The Australia Bureau of Meteorology is hedging its outlook regarding El Nino formation. Here are some highlights from the department's latest El Nino/Southern Oscillation (ENSO) discussion this week:
"Tropical Pacific Ocean temperatures have generally cooled over the past fortnight, easing towards neutral values (neither El Nino nor La Nina). Other ENSO indicators such as the Southern Oscillation Index (SOI) and tropical cloud patterns have remained at neutral levels. Given September is the time of year when El Nino events consolidate, this recent cooling is considered somewhat unusual, hence the risk of an El Nino event remains. (my emphasis)
Despite the shift towards neutral conditions, the tropical Pacific remains warmer than average. When combined with the patterns of cloud and ocean temperatures in the Indian Ocean, conditions continue to favour below average spring rainfall over much of Australia.
Climate models surveyed by the Bureau of Meteorology suggest sea surface temperatures in the tropical Pacific Ocean will maintain values around typical El Nino thresholds for the remainder of 2012.
The Indian Ocean Dipole (IOD) is currently positive, with weekly values of the IOD index consistently above positive thresholds for the past two months. Outlooks from the Bureau’s climate model indicate the IOD will most likely remain positive throughout the remainder of spring. A positive IOD is typically associated with decreased winter and spring rainfall over parts of southern, central and northern Australia."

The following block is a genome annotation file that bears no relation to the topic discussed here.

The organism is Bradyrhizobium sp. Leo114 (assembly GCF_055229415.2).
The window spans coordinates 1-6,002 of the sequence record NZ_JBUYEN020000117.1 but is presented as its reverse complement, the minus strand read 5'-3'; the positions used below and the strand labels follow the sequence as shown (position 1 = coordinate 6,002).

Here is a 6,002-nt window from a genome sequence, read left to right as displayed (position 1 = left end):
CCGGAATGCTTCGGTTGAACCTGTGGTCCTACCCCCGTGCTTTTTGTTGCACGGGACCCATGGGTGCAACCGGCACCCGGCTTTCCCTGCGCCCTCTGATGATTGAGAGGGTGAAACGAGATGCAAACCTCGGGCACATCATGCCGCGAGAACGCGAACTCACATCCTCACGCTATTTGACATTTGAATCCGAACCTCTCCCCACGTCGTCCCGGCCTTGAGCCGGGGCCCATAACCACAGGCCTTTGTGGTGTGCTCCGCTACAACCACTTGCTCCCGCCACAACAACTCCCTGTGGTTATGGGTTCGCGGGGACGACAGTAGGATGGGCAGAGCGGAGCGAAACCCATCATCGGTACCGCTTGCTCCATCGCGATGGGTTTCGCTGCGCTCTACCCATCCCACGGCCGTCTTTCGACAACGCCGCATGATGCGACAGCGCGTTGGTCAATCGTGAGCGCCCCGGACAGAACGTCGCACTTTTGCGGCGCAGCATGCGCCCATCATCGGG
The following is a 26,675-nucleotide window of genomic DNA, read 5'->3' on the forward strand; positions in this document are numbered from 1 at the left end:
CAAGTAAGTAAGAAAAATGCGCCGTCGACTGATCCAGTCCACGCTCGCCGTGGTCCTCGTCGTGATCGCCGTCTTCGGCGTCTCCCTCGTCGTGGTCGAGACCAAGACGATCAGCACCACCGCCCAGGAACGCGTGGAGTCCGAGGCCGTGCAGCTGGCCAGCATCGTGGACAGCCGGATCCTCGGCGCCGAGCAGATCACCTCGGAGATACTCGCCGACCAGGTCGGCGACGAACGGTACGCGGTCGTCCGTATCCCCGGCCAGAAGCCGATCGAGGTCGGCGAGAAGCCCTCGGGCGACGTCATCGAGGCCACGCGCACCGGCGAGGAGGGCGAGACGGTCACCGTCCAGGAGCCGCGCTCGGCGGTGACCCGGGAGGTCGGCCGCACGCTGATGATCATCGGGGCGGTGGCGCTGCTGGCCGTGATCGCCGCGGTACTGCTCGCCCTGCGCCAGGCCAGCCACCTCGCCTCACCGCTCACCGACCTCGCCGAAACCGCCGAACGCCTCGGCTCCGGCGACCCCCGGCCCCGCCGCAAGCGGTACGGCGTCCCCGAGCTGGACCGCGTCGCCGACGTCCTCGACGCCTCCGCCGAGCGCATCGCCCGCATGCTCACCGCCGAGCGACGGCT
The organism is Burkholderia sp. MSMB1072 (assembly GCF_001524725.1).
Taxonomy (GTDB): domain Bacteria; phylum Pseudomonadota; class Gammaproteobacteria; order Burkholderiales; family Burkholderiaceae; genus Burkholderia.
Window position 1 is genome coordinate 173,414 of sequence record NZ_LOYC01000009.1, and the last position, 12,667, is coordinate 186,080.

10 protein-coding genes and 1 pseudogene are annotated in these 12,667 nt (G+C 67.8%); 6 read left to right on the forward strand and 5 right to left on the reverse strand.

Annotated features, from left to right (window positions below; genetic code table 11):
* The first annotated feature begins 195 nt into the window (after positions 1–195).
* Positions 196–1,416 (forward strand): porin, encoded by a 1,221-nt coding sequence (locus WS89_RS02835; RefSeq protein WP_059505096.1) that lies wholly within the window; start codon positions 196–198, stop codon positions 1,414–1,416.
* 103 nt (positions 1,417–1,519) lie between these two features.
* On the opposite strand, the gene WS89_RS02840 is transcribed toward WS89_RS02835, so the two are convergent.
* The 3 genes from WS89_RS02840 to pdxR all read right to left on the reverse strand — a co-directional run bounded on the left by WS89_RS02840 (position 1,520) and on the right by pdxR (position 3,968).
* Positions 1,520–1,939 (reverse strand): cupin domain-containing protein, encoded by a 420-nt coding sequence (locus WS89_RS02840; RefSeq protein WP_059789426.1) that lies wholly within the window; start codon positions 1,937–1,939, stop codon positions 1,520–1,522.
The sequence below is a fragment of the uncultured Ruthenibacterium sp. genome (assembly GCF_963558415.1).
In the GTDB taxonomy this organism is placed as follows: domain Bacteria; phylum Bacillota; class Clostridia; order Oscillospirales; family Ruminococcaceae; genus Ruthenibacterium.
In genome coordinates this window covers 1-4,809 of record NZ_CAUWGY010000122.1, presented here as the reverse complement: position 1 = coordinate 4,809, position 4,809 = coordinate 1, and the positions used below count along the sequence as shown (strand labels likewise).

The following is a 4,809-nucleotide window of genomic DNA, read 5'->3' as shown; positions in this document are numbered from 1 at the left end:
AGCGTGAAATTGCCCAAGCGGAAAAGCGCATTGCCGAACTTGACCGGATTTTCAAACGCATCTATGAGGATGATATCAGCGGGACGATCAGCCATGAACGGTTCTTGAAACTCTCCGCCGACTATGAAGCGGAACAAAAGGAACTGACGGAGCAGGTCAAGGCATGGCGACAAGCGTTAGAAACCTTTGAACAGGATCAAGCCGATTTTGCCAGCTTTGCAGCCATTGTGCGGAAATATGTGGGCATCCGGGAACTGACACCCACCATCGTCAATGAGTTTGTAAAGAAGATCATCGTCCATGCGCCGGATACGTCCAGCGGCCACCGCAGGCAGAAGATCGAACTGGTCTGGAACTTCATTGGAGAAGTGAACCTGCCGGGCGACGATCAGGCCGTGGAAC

The highlighted line is the main feature of this discussion, because September is usually the month when either El Nino (warm Pacific) trends or La Nina (cool Pacific) trends really get going. (I say usually, because there have been times when these features intensified at other times of the year.) But, this is an important feature for several reasons. First, a weakening El Nino implies less support for subtropical jet-stream winds and support for rainfall in southern Brazil and Argentina. That, of course, could mean a drier period in the southern hemisphere midsummer, and possible stressful conditions for corn and soybeans during their reproductive phases.
Secondly--a weaker El Nino could hinder the development of follow-up moisture for the southern Plains and southeastern Midwest. These areas have had some very good rains during the past month, bringing two full stages of drought improvement to Illinois and Indiana; and in the Texas Panhandle, producers have seen in some cases the best rains in the last two years. But more moisture is still needed to produce long-lasting benefit. El Nino wind patterns offer a better chance for such a trend; but if the Pacific temperature and air pressure patterns are around neutral, not so much. And then there's the persistently dry region of the western and northern Corn Belt through the northern and central Plains along with the developing dry pattern in the Canadian Prairies that has not shown any sign of letting up.
There is of course a six-month period or so before spring 2013. So, we'll see how things play out. But right now, on the verge of October 1, it still appears that dryness concerns have got to be the big item in thinking about next season.